Poor communication can wreak havoc on your project. It’s critical to be aware of these risks and find ways to proactively avoid miscommunication regardless of where it stems from.

How do you avoid miscommunication?

  • Ensure that the outsourced team members have a strong command of English, using an established standard such as the Common European Framework of Reference (CEFR) and ensure that your contract states the appropriate minimum standard you require for any new resource.
  • Make sure that leaders on the vendor side have excellent meeting facilitation skills. During meetings, they should be checking for understanding and asking attendees to confirm their alignment.
  • Make use of face-to-face or video calls as a lot of communication can be non-verbal.
  • Make sure that working patterns across time zones are agreed. If there is a significant time zone difference this can impact collaboration.

Poor quality software & services

One prominent outsourcing risk for many companies is the risk of receiving a bad end product. The ultimate goal is always working software, right? And, I’m certain you’d like to receive quality service along the way, too.

The trouble is you don’t 100% know what you’re going to get when you work with a new vendor. Any aim at cutting costs or saving development time could be shattered if you have to start over with a new company. As much as possible, you should aim to protect yourself from receiving poor quality service and software from your software vendor by doing some due diligence upfront.

How do you ensure you’ll get quality software?

  • In short, go through a proper vetting process to find the right software development team.
  • Don’t just look at the price tag. While cost-savings might be a priority, you should consider the full picture. Ultra low prices often result in significant headaches (and costs) down the road.
  • Ask the outsourcing company for examples of previous work. See who they have worked with previously and what type of jobs they have done.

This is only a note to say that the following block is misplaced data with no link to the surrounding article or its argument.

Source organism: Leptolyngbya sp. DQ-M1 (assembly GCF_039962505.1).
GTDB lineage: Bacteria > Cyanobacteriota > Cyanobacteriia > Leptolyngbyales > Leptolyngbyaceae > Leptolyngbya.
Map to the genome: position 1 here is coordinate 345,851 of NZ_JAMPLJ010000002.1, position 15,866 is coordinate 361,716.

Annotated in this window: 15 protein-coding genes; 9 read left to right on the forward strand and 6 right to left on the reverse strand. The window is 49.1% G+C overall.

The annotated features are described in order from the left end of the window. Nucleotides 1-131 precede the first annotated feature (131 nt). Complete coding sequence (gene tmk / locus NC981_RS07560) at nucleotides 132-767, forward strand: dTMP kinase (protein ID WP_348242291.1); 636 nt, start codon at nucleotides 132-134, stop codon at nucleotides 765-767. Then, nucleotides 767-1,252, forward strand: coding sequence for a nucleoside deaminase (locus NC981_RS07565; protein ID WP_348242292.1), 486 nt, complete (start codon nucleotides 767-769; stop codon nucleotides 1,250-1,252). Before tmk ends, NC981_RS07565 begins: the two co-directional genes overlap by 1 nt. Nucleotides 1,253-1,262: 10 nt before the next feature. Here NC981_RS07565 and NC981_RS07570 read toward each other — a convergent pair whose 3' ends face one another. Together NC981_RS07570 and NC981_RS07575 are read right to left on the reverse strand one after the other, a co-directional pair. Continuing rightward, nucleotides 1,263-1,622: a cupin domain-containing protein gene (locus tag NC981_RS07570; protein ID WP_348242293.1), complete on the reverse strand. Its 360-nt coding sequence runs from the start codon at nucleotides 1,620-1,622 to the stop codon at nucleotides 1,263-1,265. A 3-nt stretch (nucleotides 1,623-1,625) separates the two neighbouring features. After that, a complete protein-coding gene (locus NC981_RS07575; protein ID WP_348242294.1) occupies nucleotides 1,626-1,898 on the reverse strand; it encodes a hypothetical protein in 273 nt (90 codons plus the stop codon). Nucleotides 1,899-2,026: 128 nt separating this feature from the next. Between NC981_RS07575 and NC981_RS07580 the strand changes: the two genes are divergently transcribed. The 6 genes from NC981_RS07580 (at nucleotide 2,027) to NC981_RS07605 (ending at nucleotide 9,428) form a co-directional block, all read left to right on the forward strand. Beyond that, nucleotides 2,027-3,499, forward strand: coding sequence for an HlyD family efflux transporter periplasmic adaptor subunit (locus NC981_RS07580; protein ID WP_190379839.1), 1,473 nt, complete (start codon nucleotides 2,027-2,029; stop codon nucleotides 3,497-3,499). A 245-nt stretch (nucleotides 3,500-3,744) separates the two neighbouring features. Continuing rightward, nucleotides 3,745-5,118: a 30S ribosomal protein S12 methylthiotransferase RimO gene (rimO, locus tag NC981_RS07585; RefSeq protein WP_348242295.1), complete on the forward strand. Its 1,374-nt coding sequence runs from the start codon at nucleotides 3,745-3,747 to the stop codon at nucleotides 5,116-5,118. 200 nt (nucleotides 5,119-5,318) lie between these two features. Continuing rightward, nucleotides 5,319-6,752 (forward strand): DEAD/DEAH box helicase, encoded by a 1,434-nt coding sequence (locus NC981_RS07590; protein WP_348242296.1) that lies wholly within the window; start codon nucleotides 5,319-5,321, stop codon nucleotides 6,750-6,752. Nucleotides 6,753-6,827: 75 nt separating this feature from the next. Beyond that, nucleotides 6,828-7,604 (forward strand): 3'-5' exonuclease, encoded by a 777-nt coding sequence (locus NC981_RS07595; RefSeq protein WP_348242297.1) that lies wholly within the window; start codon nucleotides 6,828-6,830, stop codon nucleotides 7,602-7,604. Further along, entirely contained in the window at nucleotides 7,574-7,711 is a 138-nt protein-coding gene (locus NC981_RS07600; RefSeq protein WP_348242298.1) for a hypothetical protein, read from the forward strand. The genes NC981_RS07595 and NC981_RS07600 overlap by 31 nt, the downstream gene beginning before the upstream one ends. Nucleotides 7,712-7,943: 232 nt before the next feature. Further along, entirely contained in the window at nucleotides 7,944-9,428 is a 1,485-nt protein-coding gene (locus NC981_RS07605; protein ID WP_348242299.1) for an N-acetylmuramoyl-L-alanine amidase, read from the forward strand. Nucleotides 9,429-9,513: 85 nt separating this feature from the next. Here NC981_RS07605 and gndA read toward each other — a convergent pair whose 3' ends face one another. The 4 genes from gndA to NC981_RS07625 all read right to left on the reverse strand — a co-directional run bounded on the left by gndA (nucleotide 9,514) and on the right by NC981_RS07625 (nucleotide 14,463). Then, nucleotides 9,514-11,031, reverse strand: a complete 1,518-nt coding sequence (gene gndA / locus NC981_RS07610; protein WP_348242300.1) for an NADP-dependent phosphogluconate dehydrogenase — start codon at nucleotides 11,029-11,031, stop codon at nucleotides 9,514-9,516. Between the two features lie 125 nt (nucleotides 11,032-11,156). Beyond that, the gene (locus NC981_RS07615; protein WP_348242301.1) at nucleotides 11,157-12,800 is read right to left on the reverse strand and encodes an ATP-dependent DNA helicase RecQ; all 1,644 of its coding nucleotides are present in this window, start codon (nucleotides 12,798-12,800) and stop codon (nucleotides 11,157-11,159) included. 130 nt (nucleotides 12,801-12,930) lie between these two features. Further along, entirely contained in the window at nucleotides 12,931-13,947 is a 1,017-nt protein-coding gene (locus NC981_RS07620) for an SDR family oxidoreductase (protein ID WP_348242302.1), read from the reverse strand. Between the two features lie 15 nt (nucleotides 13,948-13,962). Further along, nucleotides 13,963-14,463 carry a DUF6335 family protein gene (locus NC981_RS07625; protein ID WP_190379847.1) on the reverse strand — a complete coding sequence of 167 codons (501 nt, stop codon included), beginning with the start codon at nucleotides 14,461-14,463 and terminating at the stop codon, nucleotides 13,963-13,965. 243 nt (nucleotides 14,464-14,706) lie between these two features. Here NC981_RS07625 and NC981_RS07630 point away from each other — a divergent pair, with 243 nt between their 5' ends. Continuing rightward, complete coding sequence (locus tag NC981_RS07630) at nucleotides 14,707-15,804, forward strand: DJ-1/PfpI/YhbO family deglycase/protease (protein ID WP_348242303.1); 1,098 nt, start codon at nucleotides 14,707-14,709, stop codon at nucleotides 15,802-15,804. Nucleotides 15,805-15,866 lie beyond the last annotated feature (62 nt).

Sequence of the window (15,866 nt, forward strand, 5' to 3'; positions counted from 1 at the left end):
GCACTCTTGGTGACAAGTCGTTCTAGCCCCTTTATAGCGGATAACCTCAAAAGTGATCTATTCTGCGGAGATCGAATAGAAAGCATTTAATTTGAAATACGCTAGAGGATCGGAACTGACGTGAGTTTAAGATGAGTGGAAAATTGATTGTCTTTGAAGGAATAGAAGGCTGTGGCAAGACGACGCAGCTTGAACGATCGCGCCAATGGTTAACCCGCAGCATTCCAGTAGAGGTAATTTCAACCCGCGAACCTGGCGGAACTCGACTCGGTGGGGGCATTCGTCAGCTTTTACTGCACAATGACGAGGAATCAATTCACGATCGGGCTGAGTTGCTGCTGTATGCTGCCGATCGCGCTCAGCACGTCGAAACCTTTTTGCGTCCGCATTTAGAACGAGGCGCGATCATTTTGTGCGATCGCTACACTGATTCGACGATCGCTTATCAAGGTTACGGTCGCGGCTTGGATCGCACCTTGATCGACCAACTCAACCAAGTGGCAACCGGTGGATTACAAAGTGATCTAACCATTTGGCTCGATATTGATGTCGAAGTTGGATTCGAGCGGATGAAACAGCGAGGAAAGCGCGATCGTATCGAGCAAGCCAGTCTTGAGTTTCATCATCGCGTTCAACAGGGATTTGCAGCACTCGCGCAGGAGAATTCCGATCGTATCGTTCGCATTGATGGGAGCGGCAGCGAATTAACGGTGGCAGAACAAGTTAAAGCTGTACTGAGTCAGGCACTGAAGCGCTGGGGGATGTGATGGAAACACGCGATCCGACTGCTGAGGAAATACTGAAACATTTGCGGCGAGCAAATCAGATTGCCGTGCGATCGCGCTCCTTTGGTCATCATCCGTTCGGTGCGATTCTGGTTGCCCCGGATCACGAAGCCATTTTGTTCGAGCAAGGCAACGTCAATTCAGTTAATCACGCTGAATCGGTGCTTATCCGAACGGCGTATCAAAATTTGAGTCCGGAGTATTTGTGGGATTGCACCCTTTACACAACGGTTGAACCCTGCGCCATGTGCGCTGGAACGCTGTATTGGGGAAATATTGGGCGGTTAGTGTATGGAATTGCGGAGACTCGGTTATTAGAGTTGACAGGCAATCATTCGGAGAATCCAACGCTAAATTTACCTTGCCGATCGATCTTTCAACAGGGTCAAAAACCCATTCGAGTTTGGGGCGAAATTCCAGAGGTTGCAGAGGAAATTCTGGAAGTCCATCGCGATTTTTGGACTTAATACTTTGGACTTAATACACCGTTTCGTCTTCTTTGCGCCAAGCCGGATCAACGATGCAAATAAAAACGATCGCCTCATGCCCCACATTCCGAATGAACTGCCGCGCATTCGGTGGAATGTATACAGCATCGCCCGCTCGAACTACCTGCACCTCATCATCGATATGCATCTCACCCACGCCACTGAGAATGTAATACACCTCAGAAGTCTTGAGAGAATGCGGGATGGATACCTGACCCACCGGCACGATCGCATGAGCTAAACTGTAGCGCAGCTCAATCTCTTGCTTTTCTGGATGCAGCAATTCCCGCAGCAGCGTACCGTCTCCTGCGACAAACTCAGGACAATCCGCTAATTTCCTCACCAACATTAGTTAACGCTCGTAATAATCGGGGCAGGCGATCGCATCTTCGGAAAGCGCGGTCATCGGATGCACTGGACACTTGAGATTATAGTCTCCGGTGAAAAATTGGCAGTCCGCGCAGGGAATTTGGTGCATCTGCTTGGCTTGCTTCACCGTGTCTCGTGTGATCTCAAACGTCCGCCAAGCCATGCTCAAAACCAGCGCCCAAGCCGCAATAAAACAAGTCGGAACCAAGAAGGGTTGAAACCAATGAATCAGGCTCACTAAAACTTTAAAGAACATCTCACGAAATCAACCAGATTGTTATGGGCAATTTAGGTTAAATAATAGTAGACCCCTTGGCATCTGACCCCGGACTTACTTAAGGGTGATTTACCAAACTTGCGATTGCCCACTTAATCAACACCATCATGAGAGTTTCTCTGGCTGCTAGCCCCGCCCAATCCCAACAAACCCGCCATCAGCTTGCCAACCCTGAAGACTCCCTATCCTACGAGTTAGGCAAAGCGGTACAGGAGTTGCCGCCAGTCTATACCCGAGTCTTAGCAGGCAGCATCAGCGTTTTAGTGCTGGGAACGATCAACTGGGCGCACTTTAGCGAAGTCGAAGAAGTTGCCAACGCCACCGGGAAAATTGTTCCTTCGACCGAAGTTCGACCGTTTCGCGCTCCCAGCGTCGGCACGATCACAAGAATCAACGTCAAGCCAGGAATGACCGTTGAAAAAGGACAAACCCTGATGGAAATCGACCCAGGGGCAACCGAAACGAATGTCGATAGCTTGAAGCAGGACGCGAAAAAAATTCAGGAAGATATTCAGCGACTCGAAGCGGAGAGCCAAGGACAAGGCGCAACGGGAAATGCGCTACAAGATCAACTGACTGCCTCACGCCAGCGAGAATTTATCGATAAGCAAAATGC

• Establish clear expectations with Service Level Agreement (SLA) that lists services provided by the outsourcing firm and their costs. This will serve as protection against quality issues down the line.
  • Find or hire someone on your staff who can inspect the outsourced team’s work. A tech-savvy specialist on your side will help to guarantee the quality of the finished product code. This can reduce some of the risk of quality issues.

Lack of domain knowledge

Shared understanding between the client and software team is crucial if you want to achieve high quality software. It’s important that the client and service provider have adequate relevant domain and industry knowledge.

It’s important to understand that there's a risk of a lack of domain knowledge on both the client and service provider side.

On the client side, you could become dependent upon an outside vendor. You may eventually start to lose your product expertise and core competency if you outsource many projects or even all aspects of one project. It’s not unusual for clients to lose all touch with the product, market, or customer when they outsource development. This could become quite the issue long term for the client’s business.